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Tuesday, February 08, 2011

450th post: Mercedes S124 E-class wagon (Videos++ review)

THIS IS THE 450th post of my blog.  Presenting Videos++ review of Mercedes E-class wagon (S124).

I compiled a WHOOPING 8 videos.  Here are the videos:

S124 Video 1: Mercedes-Benz E-Klasse W124 Faszination.

S124 video 2:

S124 video 3:

S124 video 4:

S124 video 5:
1994 Mercedes E320 Wagon Alex the Auto Sales Diva

S124 video 6:
4-matic likes more snow...

S124 video 7:
1993 300TE 4MATIC

S124 video 8:
 Fifth gear TV show killing a NICE Mercedes!!!

Video 8, Part 2:

End of videos...

BRIEF WRITE UP: The Saloon’s big brother: the Estate

The eccentric-sweep panoramic windscreen wiper made its debut in the W 124. This cleaned 86 percent of the windscreen – the largest swept area for any passenger car worldwide at the time of the launch of the W 124. Outstanding ride characteristics, on the other hand, were supplied by the tried-and-tested front and rear axle design from the compact class. This incorporated a shock absorber strut independent front suspension with anti-dive control and an independent multi-link rear suspension.

The history of the 124 series is characterised by a previously unrivalled diversity of models, body styles and innovations. The presentation of the Estate (S 124 series) in September 1985 at the International Motor Show (IAA) in Frankfurt am Main represented an important step towards the assured style of the extended 124 family.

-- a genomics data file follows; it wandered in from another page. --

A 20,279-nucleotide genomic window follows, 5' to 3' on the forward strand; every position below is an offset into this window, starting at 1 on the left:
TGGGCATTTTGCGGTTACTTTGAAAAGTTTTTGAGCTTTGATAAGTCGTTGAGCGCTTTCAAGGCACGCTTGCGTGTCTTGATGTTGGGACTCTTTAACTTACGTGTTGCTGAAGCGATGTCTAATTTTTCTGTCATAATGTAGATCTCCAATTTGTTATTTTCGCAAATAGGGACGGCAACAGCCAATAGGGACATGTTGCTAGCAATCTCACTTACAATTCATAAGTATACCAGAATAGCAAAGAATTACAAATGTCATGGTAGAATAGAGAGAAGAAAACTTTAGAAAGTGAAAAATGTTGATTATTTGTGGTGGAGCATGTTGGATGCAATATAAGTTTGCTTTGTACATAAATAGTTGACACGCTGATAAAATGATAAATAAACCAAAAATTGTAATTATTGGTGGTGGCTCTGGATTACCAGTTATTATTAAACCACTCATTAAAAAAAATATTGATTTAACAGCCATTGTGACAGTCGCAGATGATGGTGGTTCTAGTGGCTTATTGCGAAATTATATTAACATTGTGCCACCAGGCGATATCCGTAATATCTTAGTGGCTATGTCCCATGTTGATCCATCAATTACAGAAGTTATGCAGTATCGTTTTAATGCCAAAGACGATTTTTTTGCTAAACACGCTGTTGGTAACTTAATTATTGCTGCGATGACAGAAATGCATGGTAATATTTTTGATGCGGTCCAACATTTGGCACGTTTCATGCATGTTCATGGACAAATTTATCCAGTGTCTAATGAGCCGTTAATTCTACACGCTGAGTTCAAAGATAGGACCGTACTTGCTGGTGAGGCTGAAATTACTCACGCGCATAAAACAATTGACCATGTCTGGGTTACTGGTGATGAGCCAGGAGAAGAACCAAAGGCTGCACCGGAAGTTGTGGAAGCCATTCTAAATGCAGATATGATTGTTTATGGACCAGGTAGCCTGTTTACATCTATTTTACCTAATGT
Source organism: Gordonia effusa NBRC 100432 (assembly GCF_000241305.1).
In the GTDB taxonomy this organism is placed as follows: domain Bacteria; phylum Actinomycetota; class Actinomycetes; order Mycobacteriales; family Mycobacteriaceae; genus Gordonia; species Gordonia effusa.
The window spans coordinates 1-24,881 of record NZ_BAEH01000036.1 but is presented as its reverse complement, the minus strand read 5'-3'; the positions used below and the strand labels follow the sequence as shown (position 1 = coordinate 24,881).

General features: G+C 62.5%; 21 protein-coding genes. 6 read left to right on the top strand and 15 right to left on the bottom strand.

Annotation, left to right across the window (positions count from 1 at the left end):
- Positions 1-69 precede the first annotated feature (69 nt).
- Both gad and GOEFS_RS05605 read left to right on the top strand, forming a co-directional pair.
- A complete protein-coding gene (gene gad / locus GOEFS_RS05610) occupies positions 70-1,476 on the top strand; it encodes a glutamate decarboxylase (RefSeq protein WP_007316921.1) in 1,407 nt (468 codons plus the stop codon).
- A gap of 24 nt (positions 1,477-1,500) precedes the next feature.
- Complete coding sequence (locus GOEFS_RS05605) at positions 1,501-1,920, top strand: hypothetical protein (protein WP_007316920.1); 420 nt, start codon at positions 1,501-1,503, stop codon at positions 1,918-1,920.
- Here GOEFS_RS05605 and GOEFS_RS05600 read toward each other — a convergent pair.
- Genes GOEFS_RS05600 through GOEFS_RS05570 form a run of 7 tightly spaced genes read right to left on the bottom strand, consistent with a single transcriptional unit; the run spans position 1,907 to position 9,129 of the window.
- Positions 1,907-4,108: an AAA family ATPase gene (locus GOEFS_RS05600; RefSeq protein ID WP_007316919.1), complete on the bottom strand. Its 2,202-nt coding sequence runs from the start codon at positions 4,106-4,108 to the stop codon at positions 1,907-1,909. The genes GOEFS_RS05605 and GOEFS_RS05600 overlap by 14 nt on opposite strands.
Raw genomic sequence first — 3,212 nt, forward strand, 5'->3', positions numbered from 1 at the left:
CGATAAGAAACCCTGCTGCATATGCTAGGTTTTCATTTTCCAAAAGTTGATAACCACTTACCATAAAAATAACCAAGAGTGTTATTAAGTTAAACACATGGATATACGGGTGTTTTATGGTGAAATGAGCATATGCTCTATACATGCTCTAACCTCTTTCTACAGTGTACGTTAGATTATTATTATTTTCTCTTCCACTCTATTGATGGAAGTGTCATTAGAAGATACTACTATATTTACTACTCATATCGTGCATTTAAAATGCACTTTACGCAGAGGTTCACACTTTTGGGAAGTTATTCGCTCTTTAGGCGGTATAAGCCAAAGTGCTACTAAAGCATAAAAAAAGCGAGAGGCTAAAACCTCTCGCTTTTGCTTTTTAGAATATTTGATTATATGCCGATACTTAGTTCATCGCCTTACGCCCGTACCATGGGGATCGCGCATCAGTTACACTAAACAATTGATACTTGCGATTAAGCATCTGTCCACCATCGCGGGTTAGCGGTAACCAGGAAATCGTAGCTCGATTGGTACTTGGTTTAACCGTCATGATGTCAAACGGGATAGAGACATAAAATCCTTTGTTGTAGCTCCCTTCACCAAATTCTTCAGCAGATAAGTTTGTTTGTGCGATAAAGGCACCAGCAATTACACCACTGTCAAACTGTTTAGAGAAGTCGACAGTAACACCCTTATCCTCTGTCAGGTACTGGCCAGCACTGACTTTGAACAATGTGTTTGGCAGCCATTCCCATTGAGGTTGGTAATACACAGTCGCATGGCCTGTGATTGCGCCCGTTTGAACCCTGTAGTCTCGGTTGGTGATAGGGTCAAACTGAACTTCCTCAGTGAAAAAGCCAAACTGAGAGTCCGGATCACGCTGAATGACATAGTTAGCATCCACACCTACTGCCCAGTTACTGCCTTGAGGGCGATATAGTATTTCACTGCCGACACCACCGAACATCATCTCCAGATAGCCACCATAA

The Estate was largely identical to the Saloons in terms of technological and stylistic design. Apart from modifications to the rear, the raised roof and other concomitant changes, there were no differences to the body. The only alterations to the major assemblies, braking system and chassis were to adapt them to the increased payload; otherwise they were taken from the Saloons virtually unmodified. Depending on engine type, the drag coefficient of the Estate model ranged from cd=0.34 to 0.35.

Where possible the designers also incorporated into the Estate the safety standards achieved in the Saloons. In particular, they introduced the latest findings from safety research into the development of the rear body overhang, a critical area for estate car rear ends. One example of this was the fuel tank, which featured slanting abutting surfaces. This ensured that in the event of a rear-end collision involving deformation of the longitudinal members, the tank would be displaced downwards and held in check by arrester cables to avoid the possibility of contact with the road surface.

The close relationship between Saloon and Estate was evident in the engines with which they were equipped. The original Estate range consisted of eight models, which – with one exception – used engines that also featured in the Saloons. The 105 kW 3-litre six-cylinder turbodiesel used in the 300 TD TURBO was developed by the Mercedes-Benz engineers from the naturally-aspirated Saloon unit. In this modified form, the turbocharged compression-ignition engine was used in the export version of the 300 SDL from the S-Class.

1 AND ONLY USEFUL LINK:   The GREAT Mercedes Benz W124 Buyers Guide.  ENJOY:

Here's a well written blog review sourced from "".  Enjoy:

1990 Mercedes 300TE 4Matic - The Perfect Beater

I've been shopping around for a beater lately. I've seen a bunch, all pretty good cars, but can't decide on which one would be right for me.

This one caught my attention, big time.

This is a 1990 Mercedes Benz 300TE. (The Craigslist listing says it's a 1989, but when I checked it on several different title search sites, it came up as a 1990.)

Based on the Mercedes Benz W124 platform, these might be some of the most durable Mercedes Benz cars ever built. I may get some arguments from MB fans here, but in my opinion this line of cars was the last of the "over-engineered" Mercedes Benz cars.